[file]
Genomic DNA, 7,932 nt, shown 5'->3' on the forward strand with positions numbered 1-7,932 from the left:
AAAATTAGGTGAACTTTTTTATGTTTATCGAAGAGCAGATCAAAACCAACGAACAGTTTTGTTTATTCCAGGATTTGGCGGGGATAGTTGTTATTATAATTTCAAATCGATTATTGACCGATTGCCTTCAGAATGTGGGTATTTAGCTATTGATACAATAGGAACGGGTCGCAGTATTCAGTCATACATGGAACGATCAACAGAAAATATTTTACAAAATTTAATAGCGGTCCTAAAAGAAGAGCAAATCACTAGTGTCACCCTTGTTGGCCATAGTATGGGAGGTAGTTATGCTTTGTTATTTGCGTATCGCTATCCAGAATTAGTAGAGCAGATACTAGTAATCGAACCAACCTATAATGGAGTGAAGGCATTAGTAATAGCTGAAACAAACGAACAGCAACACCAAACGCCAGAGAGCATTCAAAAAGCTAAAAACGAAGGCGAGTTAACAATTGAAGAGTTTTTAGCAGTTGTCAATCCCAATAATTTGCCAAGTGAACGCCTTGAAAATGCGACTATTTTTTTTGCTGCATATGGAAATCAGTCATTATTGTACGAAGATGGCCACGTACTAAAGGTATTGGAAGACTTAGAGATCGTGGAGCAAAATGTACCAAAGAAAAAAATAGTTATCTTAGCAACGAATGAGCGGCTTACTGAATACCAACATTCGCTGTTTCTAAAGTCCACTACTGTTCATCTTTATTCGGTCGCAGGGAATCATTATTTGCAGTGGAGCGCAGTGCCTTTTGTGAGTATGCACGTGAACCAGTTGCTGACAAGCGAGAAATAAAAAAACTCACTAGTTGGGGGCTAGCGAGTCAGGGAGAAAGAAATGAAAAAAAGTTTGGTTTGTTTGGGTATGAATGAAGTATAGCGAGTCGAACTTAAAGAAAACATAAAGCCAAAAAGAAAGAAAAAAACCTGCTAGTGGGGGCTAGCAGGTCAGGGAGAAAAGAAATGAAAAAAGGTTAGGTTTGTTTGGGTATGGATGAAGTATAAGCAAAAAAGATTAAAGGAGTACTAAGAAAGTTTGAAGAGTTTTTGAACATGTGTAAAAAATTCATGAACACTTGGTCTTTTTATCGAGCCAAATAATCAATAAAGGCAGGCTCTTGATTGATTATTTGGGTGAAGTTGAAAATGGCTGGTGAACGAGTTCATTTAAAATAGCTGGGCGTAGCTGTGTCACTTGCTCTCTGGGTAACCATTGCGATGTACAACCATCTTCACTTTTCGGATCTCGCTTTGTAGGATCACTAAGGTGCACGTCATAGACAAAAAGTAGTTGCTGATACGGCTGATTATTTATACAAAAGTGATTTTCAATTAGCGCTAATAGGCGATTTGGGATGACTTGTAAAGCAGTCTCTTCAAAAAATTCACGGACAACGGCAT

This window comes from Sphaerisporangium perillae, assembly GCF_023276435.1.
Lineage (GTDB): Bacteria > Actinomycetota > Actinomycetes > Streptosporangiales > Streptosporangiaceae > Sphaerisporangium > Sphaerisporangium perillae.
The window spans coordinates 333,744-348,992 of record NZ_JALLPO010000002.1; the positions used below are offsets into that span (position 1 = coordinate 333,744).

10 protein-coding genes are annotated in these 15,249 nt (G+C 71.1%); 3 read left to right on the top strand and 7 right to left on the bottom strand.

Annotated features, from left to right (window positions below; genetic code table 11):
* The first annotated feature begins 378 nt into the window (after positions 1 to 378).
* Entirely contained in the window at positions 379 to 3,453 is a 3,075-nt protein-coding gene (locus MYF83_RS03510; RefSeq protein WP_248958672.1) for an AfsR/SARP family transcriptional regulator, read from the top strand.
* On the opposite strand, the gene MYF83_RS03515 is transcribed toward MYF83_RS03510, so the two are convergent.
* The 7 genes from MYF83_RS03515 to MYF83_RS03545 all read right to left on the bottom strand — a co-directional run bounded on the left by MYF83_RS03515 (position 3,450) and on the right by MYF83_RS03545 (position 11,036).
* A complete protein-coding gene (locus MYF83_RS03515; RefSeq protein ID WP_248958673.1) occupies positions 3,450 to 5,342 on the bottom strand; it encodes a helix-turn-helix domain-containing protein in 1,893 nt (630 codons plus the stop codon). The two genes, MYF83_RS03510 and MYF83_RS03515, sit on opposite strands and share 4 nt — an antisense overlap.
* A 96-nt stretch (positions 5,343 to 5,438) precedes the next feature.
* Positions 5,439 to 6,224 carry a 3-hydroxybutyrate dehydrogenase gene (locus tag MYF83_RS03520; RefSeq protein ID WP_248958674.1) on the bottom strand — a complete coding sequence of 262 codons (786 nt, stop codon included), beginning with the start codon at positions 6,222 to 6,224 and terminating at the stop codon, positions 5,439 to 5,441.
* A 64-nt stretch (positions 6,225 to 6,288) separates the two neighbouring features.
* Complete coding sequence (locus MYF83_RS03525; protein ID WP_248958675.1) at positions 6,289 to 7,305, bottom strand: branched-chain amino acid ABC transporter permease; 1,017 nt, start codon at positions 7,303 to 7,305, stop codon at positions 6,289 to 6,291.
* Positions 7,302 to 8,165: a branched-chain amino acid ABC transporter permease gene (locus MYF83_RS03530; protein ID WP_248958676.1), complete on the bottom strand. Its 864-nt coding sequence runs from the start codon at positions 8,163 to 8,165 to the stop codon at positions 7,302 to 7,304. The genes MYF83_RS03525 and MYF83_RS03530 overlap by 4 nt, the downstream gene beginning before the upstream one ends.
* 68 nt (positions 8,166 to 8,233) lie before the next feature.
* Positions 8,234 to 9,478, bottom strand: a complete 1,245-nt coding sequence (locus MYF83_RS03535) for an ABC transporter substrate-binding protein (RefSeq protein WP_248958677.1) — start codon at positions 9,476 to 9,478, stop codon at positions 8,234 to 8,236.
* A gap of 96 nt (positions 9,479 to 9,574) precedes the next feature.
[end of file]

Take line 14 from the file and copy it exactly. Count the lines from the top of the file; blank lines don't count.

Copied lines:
* Positions 5,439 to 6,224 carry a 3-hydroxybutyrate dehydrogenase gene (locus tag MYF83_RS03520; RefSeq protein ID WP_248958674.1) on the bottom strand — a complete coding sequence of 262 codons (786 nt, stop codon included), beginning with the start codon at positions 6,222 to 6,224 and terminating at the stop codon, positions 5,439 to 5,441.